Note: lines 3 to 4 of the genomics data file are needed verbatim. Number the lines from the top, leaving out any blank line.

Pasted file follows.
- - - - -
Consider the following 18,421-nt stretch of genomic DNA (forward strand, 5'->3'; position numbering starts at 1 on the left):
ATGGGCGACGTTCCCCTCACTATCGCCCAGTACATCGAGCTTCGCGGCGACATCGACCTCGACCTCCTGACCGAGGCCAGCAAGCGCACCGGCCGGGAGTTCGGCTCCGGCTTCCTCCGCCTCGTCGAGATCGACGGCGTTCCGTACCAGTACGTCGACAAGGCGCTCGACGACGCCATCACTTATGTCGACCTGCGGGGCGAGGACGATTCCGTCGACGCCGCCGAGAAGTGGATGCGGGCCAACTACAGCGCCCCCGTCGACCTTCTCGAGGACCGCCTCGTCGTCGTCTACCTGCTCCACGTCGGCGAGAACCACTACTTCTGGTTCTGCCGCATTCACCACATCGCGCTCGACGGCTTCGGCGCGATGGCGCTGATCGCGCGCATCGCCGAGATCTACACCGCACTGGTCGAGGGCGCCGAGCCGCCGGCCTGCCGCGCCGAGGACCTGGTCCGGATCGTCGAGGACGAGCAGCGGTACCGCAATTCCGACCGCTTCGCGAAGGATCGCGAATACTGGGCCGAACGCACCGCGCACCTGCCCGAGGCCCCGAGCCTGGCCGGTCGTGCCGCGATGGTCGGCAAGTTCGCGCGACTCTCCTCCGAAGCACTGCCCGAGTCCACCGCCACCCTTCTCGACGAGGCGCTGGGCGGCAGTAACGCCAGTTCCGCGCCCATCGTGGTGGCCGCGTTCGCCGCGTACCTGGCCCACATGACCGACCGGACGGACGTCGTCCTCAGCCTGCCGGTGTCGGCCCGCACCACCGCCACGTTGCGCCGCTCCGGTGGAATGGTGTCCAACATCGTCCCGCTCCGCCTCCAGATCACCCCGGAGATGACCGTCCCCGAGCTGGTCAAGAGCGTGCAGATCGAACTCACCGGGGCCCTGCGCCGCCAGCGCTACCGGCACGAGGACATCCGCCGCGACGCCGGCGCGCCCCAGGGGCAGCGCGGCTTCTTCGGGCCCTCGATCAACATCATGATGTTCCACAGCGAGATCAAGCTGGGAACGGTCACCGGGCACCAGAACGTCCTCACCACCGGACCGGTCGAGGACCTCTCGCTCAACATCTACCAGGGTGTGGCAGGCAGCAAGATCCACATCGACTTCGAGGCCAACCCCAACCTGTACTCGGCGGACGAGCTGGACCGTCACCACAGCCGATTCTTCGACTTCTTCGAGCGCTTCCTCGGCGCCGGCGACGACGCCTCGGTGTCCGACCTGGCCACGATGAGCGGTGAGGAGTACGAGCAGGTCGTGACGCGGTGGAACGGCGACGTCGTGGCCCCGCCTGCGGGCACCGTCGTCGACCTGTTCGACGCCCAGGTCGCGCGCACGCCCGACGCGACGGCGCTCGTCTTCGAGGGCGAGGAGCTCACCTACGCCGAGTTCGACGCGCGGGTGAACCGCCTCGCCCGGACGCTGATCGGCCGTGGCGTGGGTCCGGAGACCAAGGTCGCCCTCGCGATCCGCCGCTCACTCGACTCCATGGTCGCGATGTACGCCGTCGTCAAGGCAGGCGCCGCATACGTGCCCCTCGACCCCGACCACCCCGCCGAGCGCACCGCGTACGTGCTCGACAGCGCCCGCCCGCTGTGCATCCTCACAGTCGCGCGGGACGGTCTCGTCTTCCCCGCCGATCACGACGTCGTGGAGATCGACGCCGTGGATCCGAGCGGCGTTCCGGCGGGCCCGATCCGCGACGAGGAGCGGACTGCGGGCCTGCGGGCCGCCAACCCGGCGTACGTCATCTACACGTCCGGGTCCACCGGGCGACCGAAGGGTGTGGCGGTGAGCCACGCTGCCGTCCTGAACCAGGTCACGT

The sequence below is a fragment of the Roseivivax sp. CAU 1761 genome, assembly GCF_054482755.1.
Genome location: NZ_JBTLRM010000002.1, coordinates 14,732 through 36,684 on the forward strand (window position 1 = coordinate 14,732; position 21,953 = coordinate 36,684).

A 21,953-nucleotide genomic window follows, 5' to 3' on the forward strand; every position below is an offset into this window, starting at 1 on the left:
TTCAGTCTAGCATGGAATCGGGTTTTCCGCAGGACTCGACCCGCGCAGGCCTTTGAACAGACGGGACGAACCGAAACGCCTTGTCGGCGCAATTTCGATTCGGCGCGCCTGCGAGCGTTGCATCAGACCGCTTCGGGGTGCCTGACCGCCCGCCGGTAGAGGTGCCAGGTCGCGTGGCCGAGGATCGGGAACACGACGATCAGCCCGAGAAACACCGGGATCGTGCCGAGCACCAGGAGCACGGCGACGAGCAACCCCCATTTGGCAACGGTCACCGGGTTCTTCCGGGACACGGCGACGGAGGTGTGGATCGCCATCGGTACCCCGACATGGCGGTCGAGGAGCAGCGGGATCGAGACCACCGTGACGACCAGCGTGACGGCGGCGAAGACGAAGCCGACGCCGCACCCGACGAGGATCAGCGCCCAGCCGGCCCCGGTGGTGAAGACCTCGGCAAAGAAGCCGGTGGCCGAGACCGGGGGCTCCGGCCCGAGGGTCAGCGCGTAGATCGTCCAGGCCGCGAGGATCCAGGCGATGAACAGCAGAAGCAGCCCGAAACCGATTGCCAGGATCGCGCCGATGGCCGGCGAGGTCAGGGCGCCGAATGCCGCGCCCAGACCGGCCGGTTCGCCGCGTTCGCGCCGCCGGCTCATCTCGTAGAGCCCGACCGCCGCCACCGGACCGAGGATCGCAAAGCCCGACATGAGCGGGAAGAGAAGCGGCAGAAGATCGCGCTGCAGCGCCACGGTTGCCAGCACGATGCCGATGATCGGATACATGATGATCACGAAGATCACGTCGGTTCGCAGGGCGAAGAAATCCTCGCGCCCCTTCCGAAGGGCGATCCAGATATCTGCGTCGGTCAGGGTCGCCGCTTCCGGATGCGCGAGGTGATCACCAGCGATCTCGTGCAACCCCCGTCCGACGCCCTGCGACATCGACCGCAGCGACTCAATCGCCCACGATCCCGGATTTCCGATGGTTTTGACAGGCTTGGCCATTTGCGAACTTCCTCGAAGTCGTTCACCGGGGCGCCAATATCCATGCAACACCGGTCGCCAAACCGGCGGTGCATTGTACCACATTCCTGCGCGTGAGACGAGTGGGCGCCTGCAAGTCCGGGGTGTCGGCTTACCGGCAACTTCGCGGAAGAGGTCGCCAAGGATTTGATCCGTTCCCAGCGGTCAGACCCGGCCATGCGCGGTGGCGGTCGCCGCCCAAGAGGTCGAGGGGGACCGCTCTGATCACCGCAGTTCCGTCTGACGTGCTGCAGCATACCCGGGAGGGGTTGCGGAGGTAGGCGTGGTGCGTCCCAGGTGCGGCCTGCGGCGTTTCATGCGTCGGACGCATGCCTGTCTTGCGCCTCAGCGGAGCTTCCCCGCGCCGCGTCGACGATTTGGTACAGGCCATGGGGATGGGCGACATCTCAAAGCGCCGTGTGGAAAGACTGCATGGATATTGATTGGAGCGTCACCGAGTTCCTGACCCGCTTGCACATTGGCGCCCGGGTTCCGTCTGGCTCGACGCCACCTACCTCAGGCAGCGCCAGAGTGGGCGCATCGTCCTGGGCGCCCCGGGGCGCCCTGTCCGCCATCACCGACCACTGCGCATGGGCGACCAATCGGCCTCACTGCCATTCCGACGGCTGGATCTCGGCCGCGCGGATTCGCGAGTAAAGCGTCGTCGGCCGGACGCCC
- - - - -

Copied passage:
The sequence below is a fragment of the Roseivivax sp. CAU 1761 genome, assembly GCF_054482755.1.
Genome location: NZ_JBTLRM010000002.1, coordinates 14,732 through 36,684 on the forward strand (window position 1 = coordinate 14,732; position 21,953 = coordinate 36,684).